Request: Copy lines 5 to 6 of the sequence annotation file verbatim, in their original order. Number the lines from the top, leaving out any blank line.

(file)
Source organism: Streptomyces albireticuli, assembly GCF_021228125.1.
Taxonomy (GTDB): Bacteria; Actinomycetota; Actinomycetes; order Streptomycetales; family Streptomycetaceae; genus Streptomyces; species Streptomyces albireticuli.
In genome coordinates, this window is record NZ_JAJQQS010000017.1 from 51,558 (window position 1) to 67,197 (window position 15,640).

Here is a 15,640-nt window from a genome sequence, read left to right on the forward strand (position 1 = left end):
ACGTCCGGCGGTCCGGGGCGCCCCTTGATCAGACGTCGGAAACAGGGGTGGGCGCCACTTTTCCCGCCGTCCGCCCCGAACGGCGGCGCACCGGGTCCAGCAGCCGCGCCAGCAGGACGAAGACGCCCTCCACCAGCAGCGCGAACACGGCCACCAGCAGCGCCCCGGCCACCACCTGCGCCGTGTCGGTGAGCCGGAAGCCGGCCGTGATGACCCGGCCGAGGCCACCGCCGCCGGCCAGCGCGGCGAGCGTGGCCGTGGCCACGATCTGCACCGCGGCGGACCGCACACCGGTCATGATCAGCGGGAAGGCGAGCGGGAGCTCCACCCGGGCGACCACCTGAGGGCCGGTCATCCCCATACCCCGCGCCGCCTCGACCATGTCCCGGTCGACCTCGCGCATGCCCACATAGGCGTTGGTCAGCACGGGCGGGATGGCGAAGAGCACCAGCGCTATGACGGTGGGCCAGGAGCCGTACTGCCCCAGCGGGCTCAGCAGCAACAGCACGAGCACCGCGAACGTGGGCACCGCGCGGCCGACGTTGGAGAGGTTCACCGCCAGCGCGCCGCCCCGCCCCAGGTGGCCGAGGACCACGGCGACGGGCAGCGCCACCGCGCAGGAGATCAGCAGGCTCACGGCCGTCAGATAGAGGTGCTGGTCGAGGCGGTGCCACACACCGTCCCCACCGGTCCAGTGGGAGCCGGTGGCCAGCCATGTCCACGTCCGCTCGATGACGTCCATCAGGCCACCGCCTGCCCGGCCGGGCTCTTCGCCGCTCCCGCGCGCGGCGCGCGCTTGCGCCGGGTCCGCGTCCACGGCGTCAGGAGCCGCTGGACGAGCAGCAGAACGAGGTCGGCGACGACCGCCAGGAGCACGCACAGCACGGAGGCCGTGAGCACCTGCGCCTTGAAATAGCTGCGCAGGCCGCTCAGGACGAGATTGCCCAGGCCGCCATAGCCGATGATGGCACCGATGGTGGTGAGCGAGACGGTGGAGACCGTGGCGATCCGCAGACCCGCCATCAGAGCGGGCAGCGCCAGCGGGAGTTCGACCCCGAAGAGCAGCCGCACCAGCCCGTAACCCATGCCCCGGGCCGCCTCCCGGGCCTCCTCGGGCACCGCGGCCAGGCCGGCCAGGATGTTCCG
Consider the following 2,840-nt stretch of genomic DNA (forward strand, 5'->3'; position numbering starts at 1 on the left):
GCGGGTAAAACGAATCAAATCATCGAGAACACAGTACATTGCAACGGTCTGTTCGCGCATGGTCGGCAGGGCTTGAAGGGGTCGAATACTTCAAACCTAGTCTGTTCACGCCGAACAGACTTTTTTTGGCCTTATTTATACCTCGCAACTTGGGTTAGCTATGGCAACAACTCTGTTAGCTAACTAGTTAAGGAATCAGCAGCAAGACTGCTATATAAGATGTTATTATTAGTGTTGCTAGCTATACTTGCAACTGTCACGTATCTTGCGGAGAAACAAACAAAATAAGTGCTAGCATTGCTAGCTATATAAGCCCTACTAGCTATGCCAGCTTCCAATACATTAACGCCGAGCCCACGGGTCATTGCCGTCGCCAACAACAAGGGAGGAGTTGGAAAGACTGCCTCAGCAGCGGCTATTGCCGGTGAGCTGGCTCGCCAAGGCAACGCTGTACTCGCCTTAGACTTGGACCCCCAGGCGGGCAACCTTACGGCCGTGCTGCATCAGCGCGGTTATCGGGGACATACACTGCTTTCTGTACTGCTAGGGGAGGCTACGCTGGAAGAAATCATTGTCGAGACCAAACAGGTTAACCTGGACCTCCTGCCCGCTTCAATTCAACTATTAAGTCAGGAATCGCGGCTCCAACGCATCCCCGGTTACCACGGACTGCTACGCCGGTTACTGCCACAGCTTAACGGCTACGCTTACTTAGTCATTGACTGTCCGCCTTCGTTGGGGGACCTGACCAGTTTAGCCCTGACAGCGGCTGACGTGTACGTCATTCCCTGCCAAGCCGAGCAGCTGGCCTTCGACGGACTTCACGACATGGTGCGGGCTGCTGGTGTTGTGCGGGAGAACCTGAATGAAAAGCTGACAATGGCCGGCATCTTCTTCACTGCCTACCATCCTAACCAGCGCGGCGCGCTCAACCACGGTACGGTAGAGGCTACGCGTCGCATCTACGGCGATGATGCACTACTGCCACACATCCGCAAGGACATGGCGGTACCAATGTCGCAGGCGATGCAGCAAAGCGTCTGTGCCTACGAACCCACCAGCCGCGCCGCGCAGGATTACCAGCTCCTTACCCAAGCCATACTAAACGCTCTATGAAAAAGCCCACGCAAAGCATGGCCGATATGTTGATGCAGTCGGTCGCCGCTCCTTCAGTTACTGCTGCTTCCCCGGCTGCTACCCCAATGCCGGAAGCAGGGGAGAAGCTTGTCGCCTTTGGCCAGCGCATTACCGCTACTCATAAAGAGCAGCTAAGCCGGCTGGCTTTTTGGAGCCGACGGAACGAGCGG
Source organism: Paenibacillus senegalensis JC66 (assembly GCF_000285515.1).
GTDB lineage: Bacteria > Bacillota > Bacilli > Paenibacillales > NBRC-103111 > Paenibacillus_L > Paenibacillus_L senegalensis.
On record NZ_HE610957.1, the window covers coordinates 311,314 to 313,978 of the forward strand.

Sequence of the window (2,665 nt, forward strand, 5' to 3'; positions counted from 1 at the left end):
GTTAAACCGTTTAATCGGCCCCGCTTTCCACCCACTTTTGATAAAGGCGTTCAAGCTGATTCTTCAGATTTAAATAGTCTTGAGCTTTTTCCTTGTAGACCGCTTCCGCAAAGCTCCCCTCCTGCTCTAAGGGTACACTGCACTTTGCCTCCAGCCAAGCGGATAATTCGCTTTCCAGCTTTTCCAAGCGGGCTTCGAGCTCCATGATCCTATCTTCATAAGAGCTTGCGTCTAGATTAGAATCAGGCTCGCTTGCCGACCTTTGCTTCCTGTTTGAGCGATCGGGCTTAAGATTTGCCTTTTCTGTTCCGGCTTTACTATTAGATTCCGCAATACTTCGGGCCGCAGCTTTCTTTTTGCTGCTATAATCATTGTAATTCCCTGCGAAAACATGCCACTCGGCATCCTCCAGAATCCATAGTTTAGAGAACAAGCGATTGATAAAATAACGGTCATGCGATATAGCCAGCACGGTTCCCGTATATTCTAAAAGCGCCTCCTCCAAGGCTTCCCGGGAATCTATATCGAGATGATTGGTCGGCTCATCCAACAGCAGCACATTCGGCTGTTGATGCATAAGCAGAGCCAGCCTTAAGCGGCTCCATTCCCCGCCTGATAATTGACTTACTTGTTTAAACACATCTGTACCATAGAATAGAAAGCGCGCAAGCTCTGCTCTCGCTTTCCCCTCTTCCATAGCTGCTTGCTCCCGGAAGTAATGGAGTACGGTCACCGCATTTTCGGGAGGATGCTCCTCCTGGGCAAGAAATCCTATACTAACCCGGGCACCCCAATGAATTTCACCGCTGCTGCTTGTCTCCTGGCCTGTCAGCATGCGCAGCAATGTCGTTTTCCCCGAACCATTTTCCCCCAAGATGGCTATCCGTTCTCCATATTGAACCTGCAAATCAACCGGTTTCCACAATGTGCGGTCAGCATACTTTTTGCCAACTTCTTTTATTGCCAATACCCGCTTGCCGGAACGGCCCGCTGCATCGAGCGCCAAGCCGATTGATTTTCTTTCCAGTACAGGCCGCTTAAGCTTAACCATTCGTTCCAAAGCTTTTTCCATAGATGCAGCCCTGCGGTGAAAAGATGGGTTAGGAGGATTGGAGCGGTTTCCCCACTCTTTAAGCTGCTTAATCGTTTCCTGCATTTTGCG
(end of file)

ACGTCCGGCGGTCCGGGGCGCCCCTTGATCAGACGTCGGAAACAGGGGTGGGCGCCACTTTTCCCGCCGTCCGCCCCGAACGGCGGCGCACCGGGTCCAGCAGCCGCGCCAGCAGGACGAAGACGCCCTCCACCAGCAGCGCGAACACGGCCACCAGCAGCGCCCCGGCCACCACCTGCGCCGTGTCGGTGAGCCGGAAGCCGGCCGTGATGACCCGGCCGAGGCCACCGCCGCCGGCCAGCGCGGCGAGCGTGGCCGTGGCCACGATCTGCACCGCGGCGGACCGCACACCGGTCATGATCAGCGGGAAGGCGAGCGGGAGCTCCACCCGGGCGACCACCTGAGGGCCGGTCATCCCCATACCCCGCGCCGCCTCGACCATGTCCCGGTCGACCTCGCGCATGCCCACATAGGCGTTGGTCAGCACGGGCGGGATGGCGAAGAGCACCAGCGCTATGACGGTGGGCCAGGAGCCGTACTGCCCCAGCGGGCTCAGCAGCAACAGCACGAGCACCGCGAACGTGGGCACCGCGCGGCCGACGTTGGAGAGGTTCACCGCCAGCGCGCCGCCCCGCCCCAGGTGGCCGAGGACCACGGCGACGGGCAGCGCCACCGCGCAGGAGATCAGCAGGCTCACGGCCGTCAGATAGAGGTGCTGGTCGAGGCGGTGCCACACACCGTCCCCACCGGTCCAGTGGGAGCCGGTGGCCAGCCATGTCCACGTCCGCTCGATGACGTCCATCAGGCCACCGCCTGCCCGGCCGGGCTCTTCGCCGCTCCCGCGCGCGGCGCGCGCTTGCGCCGGGTCCGCGTCCACGGCGTCAGGAGCCGCTGGACGAGCAGCAGAACGAGGTCGGCGACGACCGCCAGGAGCACGCACAGCACGGAGGCCGTGAGCACCTGCGCCTTGAAATAGCTGCGCAGGCCGCTCAGGACGAGATTGCCCAGGCCGCCATAGCCGATGATGGCACCGATGGTGGTGAGCGAGACGGTGGAGACCGTGGCGATCCGCAGACCCGCCATCAGAGCGGGCAGCGCCAGCGGGAGTTCGACCCCGAAGAGCAGCCGCACCAGCCCGTAACCCATGCCCCGGGCCGCCTCCCGGGCCTCCTCGGGCACCGCGGCCAGGCCGGCCAGGATGTTCCG
Consider the following 2,840-nt stretch of genomic DNA (forward strand, 5'->3'; position numbering starts at 1 on the left):